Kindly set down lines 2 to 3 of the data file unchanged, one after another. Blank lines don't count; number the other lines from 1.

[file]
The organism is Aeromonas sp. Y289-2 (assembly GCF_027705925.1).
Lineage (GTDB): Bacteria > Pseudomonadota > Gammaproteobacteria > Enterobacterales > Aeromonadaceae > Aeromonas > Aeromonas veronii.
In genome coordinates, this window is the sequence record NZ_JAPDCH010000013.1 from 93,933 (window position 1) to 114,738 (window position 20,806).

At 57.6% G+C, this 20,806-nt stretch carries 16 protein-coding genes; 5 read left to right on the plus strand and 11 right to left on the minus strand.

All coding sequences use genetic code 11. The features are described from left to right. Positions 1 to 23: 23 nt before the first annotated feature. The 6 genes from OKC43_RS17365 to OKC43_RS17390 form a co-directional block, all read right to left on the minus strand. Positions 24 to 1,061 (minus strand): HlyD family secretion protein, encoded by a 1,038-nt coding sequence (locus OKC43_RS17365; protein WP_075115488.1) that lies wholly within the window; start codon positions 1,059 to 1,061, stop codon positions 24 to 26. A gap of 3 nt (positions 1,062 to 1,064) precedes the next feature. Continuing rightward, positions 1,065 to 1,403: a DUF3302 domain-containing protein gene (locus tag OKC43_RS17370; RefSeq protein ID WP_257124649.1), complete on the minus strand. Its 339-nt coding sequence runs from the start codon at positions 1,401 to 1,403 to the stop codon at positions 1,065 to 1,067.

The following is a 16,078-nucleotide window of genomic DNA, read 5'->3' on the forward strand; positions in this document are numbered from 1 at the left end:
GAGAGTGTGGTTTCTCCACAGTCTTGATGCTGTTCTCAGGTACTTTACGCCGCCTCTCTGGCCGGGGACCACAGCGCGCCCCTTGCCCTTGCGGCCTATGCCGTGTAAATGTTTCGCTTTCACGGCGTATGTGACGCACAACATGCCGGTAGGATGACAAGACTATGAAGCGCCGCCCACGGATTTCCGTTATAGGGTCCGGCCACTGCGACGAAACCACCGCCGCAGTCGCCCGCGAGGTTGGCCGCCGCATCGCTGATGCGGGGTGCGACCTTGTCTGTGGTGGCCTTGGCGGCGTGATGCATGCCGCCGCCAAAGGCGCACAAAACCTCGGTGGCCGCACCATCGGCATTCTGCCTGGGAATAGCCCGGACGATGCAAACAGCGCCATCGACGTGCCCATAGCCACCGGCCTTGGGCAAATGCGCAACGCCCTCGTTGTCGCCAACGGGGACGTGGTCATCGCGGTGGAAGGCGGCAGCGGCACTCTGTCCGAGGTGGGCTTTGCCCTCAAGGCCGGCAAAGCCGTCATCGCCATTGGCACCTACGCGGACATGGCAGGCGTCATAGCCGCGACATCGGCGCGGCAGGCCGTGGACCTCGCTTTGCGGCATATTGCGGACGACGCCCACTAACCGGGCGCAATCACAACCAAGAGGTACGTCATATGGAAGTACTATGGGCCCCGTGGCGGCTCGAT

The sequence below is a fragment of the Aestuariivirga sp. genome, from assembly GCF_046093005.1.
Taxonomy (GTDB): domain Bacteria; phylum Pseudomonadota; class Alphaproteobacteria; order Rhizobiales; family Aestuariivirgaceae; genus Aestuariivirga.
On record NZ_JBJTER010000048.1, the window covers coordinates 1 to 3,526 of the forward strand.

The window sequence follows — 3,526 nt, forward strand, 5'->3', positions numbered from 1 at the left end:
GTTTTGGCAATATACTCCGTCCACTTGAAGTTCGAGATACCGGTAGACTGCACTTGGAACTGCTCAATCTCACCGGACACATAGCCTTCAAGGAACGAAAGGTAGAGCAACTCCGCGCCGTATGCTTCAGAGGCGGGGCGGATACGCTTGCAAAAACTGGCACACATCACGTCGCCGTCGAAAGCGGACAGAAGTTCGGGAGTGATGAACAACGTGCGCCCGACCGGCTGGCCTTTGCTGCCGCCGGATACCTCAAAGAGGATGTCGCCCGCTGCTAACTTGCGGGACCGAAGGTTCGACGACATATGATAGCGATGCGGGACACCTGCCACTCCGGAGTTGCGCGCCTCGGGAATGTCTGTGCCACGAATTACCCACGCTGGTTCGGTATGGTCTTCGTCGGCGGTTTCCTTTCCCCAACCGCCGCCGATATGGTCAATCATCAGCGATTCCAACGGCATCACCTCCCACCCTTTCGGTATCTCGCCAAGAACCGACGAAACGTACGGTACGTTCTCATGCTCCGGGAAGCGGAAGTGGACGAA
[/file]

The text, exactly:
Lineage (GTDB): Bacteria > Pseudomonadota > Gammaproteobacteria > Enterobacterales > Aeromonadaceae > Aeromonas > Aeromonas veronii.
In genome coordinates, this window is the sequence record NZ_JAPDCH010000013.1 from 93,933 (window position 1) to 114,738 (window position 20,806).